Ah. If forbidding use of ISO 8601 is the question, I would not vote for that constraint. The section does not add much value but I worry that removing it might lead to editors claiming that format is not permitted. If my worry is unjustified, then it could be removed. Otherwise it could be improved. Wikipedia is almost unique (even on the web) in being a specifically international resource so internationalisation is a good thing for us. I definitely think ISO 8601 should be permitted, even if the option is hardly ever used. Like you, I am also a non-user of date preferences but don't tempt me into debating that whole issue here! bobblewik 12:45, 10 February 2006 (UTC)
The English Wikipedia should be maximally comprehensible to English speakers. ISO 8601 is rarely used in English-speaking countries except maybe in computing, and even if it's not ambiguous, it will strike our readers as odd and hard to read. The date preferences are there, but a vast majority of our readers are unregistered, so they'll still see whatever's typed exactly as-is. Let's adhere to normal English-language dating conventions, and if someone really wants ISO, they can always change their preferences. —Simetrical (talk • contribs) 06:37, 12 February 2006 (UTC)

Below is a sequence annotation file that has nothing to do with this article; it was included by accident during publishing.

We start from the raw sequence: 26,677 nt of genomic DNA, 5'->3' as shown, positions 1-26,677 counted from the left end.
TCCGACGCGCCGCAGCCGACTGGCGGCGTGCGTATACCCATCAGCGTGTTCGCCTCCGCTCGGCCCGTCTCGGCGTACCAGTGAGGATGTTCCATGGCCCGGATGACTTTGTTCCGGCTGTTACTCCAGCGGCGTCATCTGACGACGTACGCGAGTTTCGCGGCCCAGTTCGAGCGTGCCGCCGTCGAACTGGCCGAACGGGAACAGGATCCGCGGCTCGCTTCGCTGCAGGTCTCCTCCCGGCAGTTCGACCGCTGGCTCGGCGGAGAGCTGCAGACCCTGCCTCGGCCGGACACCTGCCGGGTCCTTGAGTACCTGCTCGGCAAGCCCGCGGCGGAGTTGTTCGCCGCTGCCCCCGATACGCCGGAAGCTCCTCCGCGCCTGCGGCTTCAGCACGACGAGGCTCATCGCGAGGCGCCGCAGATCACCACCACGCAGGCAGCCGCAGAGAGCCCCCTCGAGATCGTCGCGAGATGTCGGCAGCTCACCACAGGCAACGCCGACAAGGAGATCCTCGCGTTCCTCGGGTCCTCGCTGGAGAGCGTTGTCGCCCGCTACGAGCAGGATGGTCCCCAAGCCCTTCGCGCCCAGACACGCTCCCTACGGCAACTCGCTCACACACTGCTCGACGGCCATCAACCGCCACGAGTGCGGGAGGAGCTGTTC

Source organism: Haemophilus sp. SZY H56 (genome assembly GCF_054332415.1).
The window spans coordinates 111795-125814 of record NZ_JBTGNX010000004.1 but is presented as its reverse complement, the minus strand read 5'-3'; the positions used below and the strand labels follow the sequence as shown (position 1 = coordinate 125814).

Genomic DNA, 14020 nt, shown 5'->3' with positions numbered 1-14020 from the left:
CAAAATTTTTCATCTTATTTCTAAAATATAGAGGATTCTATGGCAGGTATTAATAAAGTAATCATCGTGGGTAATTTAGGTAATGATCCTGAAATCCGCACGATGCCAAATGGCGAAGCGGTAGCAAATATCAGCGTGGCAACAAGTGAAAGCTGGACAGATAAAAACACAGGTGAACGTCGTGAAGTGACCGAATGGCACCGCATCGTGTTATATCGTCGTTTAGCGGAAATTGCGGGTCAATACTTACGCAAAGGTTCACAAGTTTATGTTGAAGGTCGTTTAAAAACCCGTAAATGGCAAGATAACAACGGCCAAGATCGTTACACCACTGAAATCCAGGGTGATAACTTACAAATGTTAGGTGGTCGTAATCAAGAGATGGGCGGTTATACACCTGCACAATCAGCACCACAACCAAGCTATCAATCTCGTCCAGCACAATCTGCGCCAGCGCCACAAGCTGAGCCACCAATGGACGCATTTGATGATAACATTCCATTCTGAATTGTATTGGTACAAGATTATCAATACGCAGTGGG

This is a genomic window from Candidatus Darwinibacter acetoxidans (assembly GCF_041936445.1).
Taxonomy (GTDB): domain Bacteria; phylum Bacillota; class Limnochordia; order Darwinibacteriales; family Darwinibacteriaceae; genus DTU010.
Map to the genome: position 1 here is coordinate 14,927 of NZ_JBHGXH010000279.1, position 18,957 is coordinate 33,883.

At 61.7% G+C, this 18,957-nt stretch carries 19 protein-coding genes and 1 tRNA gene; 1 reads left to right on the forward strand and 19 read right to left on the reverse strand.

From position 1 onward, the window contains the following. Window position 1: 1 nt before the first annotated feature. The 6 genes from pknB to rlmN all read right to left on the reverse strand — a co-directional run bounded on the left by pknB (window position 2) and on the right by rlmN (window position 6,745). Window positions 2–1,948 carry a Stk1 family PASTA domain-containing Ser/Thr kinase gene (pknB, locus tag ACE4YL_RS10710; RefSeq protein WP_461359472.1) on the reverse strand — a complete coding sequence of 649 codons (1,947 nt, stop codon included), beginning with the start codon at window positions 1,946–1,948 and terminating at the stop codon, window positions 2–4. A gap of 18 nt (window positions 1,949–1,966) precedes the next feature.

Indeed, date preferences do not work for unregistered users. Many registered users don't use them either. I wish we had statistics on usage. The date preference mechanism is a cure that causes more problems than the disease. I would be happy to see it abolished. But I am still a little confused as to what is being suggested. Please propose the new text that you would like. bobblewik 11:35, 12 February 2006 (UTC)

I would replace the section

The ISO formats, e.g., 2004-02-17 are less ambiguous but also not as widely comprehended. Redirects for other ISO forms should always be created. The YYYY-MM-DD format currently only follows the style of ISO 8601, but not the proleptic Gregorian calendar.

to read

The ISO formats, e.g., 2004-02-17 are less ambiguous but also not as widely comprehended, and therefore other formats are normally preferred. If for some reason using ISO is necessary, redirects for other ISO forms should always be created. The YYYY-MM-DD format currently only follows the style of ISO 8601, but not the proleptic Gregorian calendar.

And under "Incorrect date formats", change

Do not use numbers to express a month, except in full ISO 8601 format, which always includes the year. Always express a month as a whole word (for example, "February") to avoid ambiguity. In the ISO 8601 format, a leading zero is always added to single-digit months and days.

to